Digital Printing Knowledge

Digital proofs are made directly from the computer authored digital file without creating a set of films. The digital file is the same file that will be used to create the printing plates. The quality of digital proofs has improved to a level that is acceptable for use as a contract proof, which is necessary as the industry moves to a filmless workflow. Further improvements involve proofing systems that create proofs containing halftone dots, which gives a more accurate representation of the image to be reproduced.

When using digital systems for proofing, be aware that the device(s) need to be color calibrated often to maintain color accuracy, and color bars should be used on every proof.

A digital proofing process involves printing each of the subtractive primary color components of the image (cyan, magenta, yellow), and black on one pass through the output device to create the full color digital proof as shown below.

Different types of digital color printers are:

Digital Sublimation

A digital sublimation proof is the closest of all digital proofers to the analog proofing method. Like the analog method, the transparent colorant is transferred from a sheet or roll (called ribbons) of clear polyester base, which has been coated with the colorant. The ribbons are brought into contact with a receiver sheet and varying temperatures of heat are used to transfer the colored material in the image area to the receiver. The colorant begins as a solid and then it is heated to become a gas. Once the colorant is on the receiver, it cools and becomes a solid again. This procedure is completed for each color. Most systems can transfer the colorant to the actual printing stock either directly or as an additional step. The digital sublimation proof system requires little maintenance and is reasonably consistent.

There are two different types of sublimation proofers, dye sub and laser sub. The dye sub uses dyes to create the color on the proof and the heat required in the proofing process is supplied by a thin pointed metal stylus. The laser sub uses pigments to create the color on the proof and a laser is used to provide the heat that is required.

Dye Sublimation Proofers were the first of the sublimation systems on the market. The proofs are called Dye Subs. They utilize a series of thousands of styluses and dye based colorants, which are relatively inexpensive and reasonably fast. The disadvantages are: the dye colors on the proof will fade with time and may not match the color at the press; the proofs must be viewed under proper lighting conditions; the process has limited resolution and produces a continuous tone effect.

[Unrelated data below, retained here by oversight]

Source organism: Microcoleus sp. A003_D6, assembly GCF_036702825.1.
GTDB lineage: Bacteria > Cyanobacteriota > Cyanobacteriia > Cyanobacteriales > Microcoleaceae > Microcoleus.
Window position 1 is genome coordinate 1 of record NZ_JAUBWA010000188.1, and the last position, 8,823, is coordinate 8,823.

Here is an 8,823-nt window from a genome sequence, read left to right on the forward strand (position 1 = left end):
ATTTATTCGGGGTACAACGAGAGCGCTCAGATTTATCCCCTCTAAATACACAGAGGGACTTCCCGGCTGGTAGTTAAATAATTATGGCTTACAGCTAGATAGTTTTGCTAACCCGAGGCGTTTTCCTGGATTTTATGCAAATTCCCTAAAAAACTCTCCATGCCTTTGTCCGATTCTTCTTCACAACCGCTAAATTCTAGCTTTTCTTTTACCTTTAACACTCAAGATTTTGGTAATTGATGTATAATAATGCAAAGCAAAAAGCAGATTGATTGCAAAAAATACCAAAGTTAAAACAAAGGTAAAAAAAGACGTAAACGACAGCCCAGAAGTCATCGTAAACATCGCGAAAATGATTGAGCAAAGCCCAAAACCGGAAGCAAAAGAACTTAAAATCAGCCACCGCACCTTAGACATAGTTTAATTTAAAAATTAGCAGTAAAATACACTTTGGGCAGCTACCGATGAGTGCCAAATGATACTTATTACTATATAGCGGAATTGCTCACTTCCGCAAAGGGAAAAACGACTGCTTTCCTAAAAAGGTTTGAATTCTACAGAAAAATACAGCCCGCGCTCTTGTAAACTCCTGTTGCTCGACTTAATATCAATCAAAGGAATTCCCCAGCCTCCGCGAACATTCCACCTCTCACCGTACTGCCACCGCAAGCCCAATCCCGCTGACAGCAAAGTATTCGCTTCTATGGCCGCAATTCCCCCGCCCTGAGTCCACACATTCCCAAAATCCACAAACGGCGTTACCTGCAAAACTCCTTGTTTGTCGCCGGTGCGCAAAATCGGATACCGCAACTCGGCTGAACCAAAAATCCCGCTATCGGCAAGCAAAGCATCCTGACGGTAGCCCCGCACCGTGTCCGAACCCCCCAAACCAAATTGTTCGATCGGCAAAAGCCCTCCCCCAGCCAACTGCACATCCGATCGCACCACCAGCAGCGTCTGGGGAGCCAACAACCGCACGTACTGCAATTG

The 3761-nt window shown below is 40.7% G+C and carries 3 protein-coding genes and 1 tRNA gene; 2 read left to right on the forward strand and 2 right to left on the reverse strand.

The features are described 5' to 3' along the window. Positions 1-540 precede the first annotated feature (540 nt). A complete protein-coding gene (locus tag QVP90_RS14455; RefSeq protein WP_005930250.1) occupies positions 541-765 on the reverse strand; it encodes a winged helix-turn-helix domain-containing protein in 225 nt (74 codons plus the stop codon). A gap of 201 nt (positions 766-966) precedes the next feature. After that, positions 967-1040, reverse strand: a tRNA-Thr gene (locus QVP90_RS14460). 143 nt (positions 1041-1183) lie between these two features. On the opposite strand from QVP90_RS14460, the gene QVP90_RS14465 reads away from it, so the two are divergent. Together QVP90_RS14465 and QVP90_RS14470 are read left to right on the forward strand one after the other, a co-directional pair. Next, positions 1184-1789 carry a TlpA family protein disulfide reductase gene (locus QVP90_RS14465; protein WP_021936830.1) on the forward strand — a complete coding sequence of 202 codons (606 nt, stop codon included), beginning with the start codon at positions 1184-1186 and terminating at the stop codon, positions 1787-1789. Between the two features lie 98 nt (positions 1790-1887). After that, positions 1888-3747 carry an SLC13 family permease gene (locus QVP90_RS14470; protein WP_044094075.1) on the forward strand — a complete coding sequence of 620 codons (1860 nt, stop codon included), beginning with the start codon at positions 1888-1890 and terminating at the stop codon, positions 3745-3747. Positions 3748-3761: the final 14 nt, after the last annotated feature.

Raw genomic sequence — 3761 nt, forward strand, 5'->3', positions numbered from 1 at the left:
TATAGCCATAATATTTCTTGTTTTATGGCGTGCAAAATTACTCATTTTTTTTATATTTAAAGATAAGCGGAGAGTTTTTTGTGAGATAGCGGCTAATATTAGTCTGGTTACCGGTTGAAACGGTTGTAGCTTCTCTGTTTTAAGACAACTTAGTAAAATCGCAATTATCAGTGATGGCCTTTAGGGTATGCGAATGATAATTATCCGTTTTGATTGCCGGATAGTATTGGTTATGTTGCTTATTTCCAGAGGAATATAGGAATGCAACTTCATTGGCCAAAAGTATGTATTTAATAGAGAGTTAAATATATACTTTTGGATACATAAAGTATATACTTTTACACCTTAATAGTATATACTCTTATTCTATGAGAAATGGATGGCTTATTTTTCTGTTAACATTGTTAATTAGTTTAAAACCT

Laser Sublimation Proofers are the first of the dot oriented digital proofers. This system is much more expensive and is slower than the dye sub system, but the quality has been considered equal to the analog proofing system. The laser sublimation proof system has been optimized for dot resolution and dye match to the point where it is currently the standard. The disadvantages of this system are that the proofs can also change color over time and they must be viewed under proper lighting conditions.

Thermal Wax

Thermal wax printers work the same way as the dye-sub printers except the printer ribbon is coated with colored wax instead of using dyes. As the thermal head heats up, the wax fuses to the paper. The thermal wax printer also prints only one process color at a time so the paper must be fed into the printer four separate times to produce the full color image. Thermal was printers produce a stronger color than the ink jets, and they are much faster, but they are also move expensive.


Inkjet printers range from inexpensive desktop units suitable for letter size paper to floor units capable of printing banners that are 36" wide and several feet long. The ink comes in bottles containing the process colors and is sprayed from nozzles onto the paper. Instead of printing a single row of pixels, the ink jet printer prints a series of rows, vertically, each time it travels across the sheet. 

Some systems use six-colors to get 'photographic-quality' output. The six-color inkjet printer add light cyan and light magenta inks which produce more subtle flesh tones and finer color gradations than the standard four colors.